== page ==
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  Opinion   Oped  01 Apr 2018  Pressure to win makes players cheat

Pressure to win makes players cheat

Published : Apr 1, 2018, 12:06 am IST
Updated : Apr 1, 2018, 12:06 am IST

Smith is currently rated as the best Test batsman in the world, and his absence from the scene would be a great loss to the sport.

David Warner (Photo: AFP)
 David Warner (Photo: AFP)

With all the cunning of burglars trying to break into a house in broad daylight, Steve Smith, David Warner and Cameron Bancroft conspired to steal the recent Test match in Cape Town against South Africa. Unsurprisingly, the incident has already passed into cricketing vocabulary as “Tampergate”.

But these bumbling Aussies forgot that there are around 30 TV cameras stationed around the cricket ground to catch any interesting images. And the sequence of Bancroft slipping a yellow tape from his pocket and rubbing one side of the ball with it was of more than passing interest.

What followed was equally amateurish as we saw the coach, Darren Lehmann, call the 12th man on a walkie-talkie, whereupon he trotted off onto the field and had a quick chat with Bancroft. The offending player then slid the tape into the front of his trousers, and when asked by the umpire about the incident, pretended that he had just placed the cleaning cloth for his dark glasses into his trousers.

So far, so Keystone Kops. Many of us cricket junkies had expected the usual one-match ban on the cheats. But with the Australian Prime Minister’s muscular intervention, the ante was raised and the three perpetrators have been flown home in disgrace, with Smith almost certain to lose the captaincy of the Aussie squad.

So why has the Australian fall from their lofty pedestal been met with such barely concealed glee around the cricketing world? After all, ball-tampering has been going on for a long time, and following the usual denunciation and slap on the wrist, the world moves on.

But the Aussie team is deeply unpopular with its rivals for its no-holds-barred approach to the game. Its sledging of opponents is legendary, as is the mental toughness of its players. Smith is currently rated as the best Test batsman in the world, and his absence from the scene would be a great loss to the sport.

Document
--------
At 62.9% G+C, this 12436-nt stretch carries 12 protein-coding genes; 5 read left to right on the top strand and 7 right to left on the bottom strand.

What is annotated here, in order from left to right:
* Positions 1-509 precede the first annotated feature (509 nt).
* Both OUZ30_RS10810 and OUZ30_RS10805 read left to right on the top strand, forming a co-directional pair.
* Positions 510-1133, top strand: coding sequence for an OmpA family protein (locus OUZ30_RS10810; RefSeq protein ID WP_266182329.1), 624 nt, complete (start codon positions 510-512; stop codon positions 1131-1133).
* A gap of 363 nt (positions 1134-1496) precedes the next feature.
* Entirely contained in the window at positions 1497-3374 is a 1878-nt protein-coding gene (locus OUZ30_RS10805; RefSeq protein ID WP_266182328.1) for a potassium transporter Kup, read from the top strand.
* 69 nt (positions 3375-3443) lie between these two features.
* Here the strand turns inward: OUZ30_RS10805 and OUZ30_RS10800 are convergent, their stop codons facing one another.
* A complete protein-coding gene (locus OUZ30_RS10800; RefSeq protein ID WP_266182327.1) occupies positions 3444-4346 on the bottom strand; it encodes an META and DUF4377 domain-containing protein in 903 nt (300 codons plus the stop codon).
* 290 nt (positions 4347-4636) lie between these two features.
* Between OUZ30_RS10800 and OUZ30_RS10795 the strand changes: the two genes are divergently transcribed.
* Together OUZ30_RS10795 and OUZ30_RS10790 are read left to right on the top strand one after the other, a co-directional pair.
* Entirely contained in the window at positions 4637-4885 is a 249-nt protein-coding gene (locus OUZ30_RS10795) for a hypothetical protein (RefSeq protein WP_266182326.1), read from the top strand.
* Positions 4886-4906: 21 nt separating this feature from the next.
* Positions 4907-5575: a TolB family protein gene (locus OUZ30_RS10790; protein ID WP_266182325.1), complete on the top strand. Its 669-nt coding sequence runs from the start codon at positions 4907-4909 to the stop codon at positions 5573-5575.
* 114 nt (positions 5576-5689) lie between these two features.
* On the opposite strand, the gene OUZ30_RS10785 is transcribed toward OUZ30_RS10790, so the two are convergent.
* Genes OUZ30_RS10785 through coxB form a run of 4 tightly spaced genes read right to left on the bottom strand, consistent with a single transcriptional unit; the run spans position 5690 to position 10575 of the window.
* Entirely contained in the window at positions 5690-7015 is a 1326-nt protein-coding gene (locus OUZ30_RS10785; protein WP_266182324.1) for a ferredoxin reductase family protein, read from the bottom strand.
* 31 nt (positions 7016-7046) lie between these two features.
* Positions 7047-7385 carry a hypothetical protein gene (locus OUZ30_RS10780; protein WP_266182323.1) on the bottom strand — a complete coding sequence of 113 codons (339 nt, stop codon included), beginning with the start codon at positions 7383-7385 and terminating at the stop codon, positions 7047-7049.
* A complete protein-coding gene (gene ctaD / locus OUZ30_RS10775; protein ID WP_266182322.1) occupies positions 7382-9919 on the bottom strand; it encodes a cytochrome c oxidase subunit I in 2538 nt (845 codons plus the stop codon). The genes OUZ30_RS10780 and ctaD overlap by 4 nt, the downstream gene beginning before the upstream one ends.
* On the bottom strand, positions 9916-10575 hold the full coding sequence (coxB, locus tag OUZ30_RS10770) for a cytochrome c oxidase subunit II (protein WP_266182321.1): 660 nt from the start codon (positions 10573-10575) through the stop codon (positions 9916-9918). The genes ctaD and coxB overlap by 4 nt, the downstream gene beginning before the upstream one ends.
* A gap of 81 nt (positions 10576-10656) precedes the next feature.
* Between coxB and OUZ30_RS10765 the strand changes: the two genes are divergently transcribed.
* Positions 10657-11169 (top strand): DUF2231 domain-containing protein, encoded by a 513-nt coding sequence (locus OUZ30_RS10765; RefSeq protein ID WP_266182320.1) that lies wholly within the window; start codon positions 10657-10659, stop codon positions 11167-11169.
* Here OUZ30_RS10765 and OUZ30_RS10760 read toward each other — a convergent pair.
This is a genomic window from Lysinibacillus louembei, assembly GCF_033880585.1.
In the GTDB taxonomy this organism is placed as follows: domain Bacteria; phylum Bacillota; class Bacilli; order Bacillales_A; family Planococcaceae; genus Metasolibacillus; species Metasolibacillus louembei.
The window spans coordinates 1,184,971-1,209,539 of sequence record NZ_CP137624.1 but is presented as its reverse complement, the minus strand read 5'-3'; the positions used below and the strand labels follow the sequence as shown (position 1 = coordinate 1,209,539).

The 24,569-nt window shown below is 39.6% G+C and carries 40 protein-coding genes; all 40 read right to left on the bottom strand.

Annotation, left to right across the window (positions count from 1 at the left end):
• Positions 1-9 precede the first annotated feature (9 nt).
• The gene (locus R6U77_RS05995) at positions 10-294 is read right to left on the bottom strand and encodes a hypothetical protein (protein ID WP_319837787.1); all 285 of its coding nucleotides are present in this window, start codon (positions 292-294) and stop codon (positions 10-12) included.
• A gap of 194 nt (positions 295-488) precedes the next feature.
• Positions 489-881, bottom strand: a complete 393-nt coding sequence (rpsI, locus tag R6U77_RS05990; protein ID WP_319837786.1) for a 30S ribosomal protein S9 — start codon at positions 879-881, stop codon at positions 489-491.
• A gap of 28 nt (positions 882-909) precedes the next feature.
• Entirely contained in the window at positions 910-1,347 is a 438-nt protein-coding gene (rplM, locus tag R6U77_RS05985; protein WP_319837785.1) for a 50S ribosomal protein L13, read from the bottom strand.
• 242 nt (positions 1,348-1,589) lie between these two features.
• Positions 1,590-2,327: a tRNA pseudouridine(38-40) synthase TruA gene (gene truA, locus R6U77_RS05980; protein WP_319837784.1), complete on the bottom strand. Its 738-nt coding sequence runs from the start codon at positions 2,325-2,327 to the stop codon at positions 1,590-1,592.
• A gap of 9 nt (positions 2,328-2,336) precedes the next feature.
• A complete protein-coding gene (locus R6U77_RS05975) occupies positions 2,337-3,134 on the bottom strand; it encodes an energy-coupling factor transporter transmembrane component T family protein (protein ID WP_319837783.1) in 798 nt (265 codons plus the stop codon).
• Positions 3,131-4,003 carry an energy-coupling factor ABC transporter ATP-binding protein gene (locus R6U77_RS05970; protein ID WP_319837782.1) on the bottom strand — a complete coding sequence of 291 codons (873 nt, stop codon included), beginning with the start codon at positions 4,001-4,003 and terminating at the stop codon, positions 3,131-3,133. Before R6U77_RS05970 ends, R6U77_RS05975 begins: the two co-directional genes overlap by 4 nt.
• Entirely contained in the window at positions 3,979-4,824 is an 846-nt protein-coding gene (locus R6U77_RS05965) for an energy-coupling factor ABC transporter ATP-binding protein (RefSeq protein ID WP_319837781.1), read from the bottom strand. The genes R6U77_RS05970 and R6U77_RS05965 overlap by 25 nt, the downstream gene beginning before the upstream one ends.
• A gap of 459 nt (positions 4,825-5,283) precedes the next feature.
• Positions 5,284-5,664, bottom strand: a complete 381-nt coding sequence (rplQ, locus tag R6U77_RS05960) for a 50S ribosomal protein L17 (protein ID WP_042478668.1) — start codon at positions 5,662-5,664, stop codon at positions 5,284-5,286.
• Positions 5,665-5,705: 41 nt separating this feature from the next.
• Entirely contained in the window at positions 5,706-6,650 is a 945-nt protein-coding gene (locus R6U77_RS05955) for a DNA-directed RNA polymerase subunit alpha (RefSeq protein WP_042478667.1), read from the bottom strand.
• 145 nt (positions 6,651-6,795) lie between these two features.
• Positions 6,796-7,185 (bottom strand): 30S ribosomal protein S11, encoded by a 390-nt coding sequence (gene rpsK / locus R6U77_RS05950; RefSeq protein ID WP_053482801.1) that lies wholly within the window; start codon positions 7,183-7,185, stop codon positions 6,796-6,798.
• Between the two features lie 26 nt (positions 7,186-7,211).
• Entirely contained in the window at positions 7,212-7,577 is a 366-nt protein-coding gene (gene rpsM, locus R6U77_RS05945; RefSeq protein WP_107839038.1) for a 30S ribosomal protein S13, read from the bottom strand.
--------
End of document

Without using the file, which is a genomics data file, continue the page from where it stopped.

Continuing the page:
What also rankles opponents is the sanctimonious lectures they occasionally have to endure from the Aussies. Here is a quote from David Warner on the moral superiority of his side where ball-tampering is concerned: “I just know from an Australian perspective, we hold our head high. I’d be very disappointed if one of our team members did that. The rules are in place for a reason, if you aren’t going to use them, why bother having them?”

But the Aussie trio aren’t the only ones who have tried to gain an advantage by scuffing up one side of the ball to achieve reverse swing, that lethal technique pioneered by Sarfaraz Nawaz who passed it on to Imran Khan. Waseem Akram and Waqar Younus then carried the torch, and now the skill is common knowledge, even though it takes a high level of skill to reverse swing an old ball.

In his autobiography All-Round View, Imran admits using a bottle top to rough up one side of the ball. More comically, Shahid Afridi was once caught on camera furiously stamping on the ball when he thought nobody was looking. I think it was a Test match in Faisalabad many years ago when there was a loud explosion outside the stadium.

This being Pakistan, everybody thought a bomb had gone off, and began looking in the direction of the blast. Afridi, never known for his swift intellect, used the diversion to scuff up one side of the ball with his boot, not realising that the cameras were still on.

To get things in perspective, we should remember that ball-tampering is only one small aspect of the cheating that happens on the cricket field. Spot-fixing and match-rigging are the more unsavoury sides of a sport many of us love and follow with religious passion.

Many famous names have been exposed for indulging in skulduggery at the behest of betting cartels. Interestingly, most of these manipulators are based in India where wagering on cricket is a multi-billion rupee business. And as betting is illegal in both India and Pakistan, there is no official oversight to protect punters from being ripped off, or to prevent professionals from bribing or threatening players.

It isn’t just money that motivates players to win at any cost: witness the recent wholesale drug use by Russian athletes that has triggered a ban on the entire national squad. Here, a state institution substituted urine samples to avoid the detection of performance-enhancing drugs.

So money, prestige and the weight of national expectations often tempt sportsmen (and women) to seek unfair and illegal ways to get an edge on opponents. But equally, as we have just seen in our highly successful Pakistan Super League competition, sports can provide a unifying and uplifting experience.

My way of avoiding disappointment is to bet against the team I actually support so if it loses, I have won my wager. And if it wins, the victory provides solace for my monetary loss.

By arrangement with Dawn

Tags: david warner, cameron bancroft, steve smith